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View Full Version : Which way to go?



Irulz
04-10-2008, 04:57 PM
We currently have a MS Win 2003 network, just installed MSSQL. Current web server is win 2k, in the process of getting a new one that will be win 2003 and running IIS 6.0.
The task we are facing is that we never served up dynamic pages and we want to do it, we don't have that much experience in any of the tools and was wondering which way to start out.
Should we go with ASP.net, Coldfusion or PHP, please bear in mind that we are a nonprofit organization so not too much money is available (reason we have to do it in house).
If you advice on either one, please state why and briefly why not the others.
One thing of note is that we currently have 6 web sites running on the same server, not all the sites will be serving up dynamic pages.

If you need more information please let me know.
Thanks for any help.

Stooshie
04-10-2008, 05:22 PM
At first, since you are using MS Win 2*, I would have said ASP.net as the compatibility/drivers etc... will be better.

However, if you have not used ASP before it can be quite a large learning curve. Also Visual Studio costs money (much easier to develop ASP using Visual Studio).

Although Cold Fusion has a great developer community out there, it costs money too.

My suggestion would be PHP as it's free and has a massive developer community. With one exception. Sometimes there can be some compatibility issues on windows (not very often but more so than with *nix).

However, I may be biased as I use PHP most of the time myself. :-)

It's all a balance. If finances are the main concern then PHP is probably your best option.

Irulz
04-10-2008, 05:52 PM
Thanks.

Lets say I have Visual Studio; How much (time) of a learning curve do you think? We know basic HTML, and very good with Dreamweaver.
My concerns are the compatibility issues, I heard that PHP/WIN/IIS can be difficult at times (might be different now). Really would like to use something that would give the least ammount of trouble for a limited IT staff (one Guy), and something that can be picked up by someone else in the event that the current staff leaves.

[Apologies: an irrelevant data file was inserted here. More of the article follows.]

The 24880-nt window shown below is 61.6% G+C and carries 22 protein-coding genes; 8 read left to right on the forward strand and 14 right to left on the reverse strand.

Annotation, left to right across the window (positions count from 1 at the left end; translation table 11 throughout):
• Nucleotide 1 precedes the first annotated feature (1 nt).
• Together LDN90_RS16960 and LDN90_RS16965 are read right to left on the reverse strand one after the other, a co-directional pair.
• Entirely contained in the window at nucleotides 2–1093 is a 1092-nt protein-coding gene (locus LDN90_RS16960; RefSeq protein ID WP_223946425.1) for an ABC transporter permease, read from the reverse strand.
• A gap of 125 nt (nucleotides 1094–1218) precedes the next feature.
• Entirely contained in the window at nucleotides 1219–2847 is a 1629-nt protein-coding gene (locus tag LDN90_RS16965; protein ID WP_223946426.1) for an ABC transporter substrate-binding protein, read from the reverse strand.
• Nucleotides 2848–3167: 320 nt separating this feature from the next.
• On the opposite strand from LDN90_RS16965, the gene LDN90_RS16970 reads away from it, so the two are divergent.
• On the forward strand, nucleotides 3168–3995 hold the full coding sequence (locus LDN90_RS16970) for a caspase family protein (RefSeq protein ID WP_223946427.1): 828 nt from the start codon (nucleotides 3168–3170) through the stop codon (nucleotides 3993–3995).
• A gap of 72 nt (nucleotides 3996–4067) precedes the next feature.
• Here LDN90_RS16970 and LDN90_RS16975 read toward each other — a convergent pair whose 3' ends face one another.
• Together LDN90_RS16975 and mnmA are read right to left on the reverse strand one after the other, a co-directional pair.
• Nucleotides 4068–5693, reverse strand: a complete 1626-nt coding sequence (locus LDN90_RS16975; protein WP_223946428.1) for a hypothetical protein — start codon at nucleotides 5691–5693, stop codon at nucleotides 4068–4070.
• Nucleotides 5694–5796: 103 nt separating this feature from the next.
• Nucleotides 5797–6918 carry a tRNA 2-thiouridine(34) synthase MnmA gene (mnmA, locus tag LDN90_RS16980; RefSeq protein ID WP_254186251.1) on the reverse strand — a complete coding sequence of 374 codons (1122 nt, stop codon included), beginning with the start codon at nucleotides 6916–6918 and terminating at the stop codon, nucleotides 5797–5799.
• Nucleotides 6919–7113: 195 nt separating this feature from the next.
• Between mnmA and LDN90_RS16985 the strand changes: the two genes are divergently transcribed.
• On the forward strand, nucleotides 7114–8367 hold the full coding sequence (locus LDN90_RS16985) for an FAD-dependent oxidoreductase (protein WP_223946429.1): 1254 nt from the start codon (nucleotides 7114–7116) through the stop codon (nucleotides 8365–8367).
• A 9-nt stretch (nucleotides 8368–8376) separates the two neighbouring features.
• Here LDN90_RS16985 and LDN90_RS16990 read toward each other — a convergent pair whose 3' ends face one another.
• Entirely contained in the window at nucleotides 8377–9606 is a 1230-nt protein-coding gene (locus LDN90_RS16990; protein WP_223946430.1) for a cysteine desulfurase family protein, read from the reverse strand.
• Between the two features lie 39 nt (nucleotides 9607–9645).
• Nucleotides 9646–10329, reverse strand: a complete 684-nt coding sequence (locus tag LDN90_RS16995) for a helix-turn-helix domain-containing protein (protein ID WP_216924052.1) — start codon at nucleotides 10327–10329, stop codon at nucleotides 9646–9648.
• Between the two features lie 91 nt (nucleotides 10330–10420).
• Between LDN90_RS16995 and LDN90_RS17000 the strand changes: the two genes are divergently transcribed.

At first, since you are using MS Win 2*, I would have said ASP.net as the compatibility/drivers etc... will be better.

However, if you have not used ASP before it can be quite a large learning curve. Also Visual Studio costs money (much easier to develop ASP using Visual Studio).

Although Cold Fusion has a great developer community out there, it costs money too.

My suggestion would be PHP as it's free and has a massive developer community. With one exception. Sometimes there can be some compatibility issues on windows (not very often but more so than with *nix).

However, I may be biased as I use PHP most of the time myself. :-)

It's all a balance. If finances are the main concern then PHP is probably your best option.

_Aerospace_Eng_
04-11-2008, 03:36 AM
I also recommend the php route. Without newer versions of PHP being released I say its the way to go. I have the same points as stooshie. With PHP resources are available on the net and in your book store so you could looking tutorials, how functions work or even read a book. It would be easier to find a php developer than an ASP one. Here is a tutorial on how to install php on a Win2K3 server using IIS 6.

http://www.peterguy.com/php/install_IIS6.html

The good thing about php is its versatile and can use almost any type of database. It can connect to your MSSQL database if you wanted it to.

http://us3.php.net/manual/en/book.mssql.php

Irulz
04-15-2008, 07:18 PM
Thanks for all the insights so far.
One of the thing that I noticed in our current setup is that, within Dreamweaver there is no connection to MSSQL although there is one for PHP/Mysql.
Is this something I have to addon or if I want to use PHP with MSSQL I will have to use another HTML editor?

croatiankid
04-15-2008, 07:54 PM
Don't know about what you were saying for dreamweaver.

I'd say PHP or CF. PHP is free and easy to learn (really tons of resources, and an excellent online manual at php.net).

CF is also easy to learn (although not nearly as many resources as PHP), and (depending on the problem) can get your work done much faster with more legible code and less coding. But it costs money (however I'll mention that there are free CF interpreters, but I haven't checked them out personally or heard any direct feedback).

Depending on what you're planning to do with your sites, I'd take either CF or PHP.

_Aerospace_Eng_
04-15-2008, 08:20 PM
If you are going to be developing php code learn it, don't let a program do the work for you. And most importantly, READ the manual. It has all you need.



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